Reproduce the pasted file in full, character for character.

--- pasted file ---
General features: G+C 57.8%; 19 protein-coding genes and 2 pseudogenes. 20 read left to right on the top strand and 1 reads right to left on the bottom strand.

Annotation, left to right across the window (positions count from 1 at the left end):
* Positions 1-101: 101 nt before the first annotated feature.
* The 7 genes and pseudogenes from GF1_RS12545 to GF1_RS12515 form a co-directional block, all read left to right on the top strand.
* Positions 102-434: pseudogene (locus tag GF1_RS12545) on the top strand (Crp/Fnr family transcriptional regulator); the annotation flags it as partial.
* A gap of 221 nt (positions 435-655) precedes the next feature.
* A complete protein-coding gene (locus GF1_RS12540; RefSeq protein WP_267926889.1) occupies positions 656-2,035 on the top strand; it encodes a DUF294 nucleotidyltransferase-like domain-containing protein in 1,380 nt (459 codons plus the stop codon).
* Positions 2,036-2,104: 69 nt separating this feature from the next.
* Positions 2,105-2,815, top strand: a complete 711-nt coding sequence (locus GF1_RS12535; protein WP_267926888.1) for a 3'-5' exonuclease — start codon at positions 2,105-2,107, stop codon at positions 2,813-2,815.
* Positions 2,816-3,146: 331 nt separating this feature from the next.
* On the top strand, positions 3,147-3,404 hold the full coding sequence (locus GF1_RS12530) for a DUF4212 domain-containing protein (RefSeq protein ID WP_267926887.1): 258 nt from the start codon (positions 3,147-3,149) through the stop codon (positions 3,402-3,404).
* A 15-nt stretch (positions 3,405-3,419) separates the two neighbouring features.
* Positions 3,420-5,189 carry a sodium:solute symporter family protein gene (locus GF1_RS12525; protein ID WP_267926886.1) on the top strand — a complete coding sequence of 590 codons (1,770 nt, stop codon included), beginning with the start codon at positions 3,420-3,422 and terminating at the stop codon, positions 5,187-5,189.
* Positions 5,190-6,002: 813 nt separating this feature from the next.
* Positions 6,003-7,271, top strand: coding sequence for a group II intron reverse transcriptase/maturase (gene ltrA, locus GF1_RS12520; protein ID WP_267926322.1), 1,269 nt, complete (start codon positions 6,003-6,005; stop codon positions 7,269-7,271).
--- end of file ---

General features: G+C 57.8%; 19 protein-coding genes and 2 pseudogenes. 20 read left to right on the top strand and 1 reads right to left on the bottom strand.

Annotation, left to right across the window (positions count from 1 at the left end):
* Positions 1-101: 101 nt before the first annotated feature.
* The 7 genes and pseudogenes from GF1_RS12545 to GF1_RS12515 form a co-directional block, all read left to right on the top strand.
* Positions 102-434: pseudogene (locus tag GF1_RS12545) on the top strand (Crp/Fnr family transcriptional regulator); the annotation flags it as partial.
* A gap of 221 nt (positions 435-655) precedes the next feature.
* A complete protein-coding gene (locus GF1_RS12540; RefSeq protein WP_267926889.1) occupies positions 656-2,035 on the top strand; it encodes a DUF294 nucleotidyltransferase-like domain-containing protein in 1,380 nt (459 codons plus the stop codon).
* Positions 2,036-2,104: 69 nt separating this feature from the next.
* Positions 2,105-2,815, top strand: a complete 711-nt coding sequence (locus GF1_RS12535; protein WP_267926888.1) for a 3'-5' exonuclease — start codon at positions 2,105-2,107, stop codon at positions 2,813-2,815.
* Positions 2,816-3,146: 331 nt separating this feature from the next.
* On the top strand, positions 3,147-3,404 hold the full coding sequence (locus GF1_RS12530) for a DUF4212 domain-containing protein (RefSeq protein ID WP_267926887.1): 258 nt from the start codon (positions 3,147-3,149) through the stop codon (positions 3,402-3,404).
* A 15-nt stretch (positions 3,405-3,419) separates the two neighbouring features.
* Positions 3,420-5,189 carry a sodium:solute symporter family protein gene (locus GF1_RS12525; protein ID WP_267926886.1) on the top strand — a complete coding sequence of 590 codons (1,770 nt, stop codon included), beginning with the start codon at positions 3,420-3,422 and terminating at the stop codon, positions 5,187-5,189.
* Positions 5,190-6,002: 813 nt separating this feature from the next.
* Positions 6,003-7,271, top strand: coding sequence for a group II intron reverse transcriptase/maturase (gene ltrA, locus GF1_RS12520; protein ID WP_267926322.1), 1,269 nt, complete (start codon positions 6,003-6,005; stop codon positions 7,269-7,271).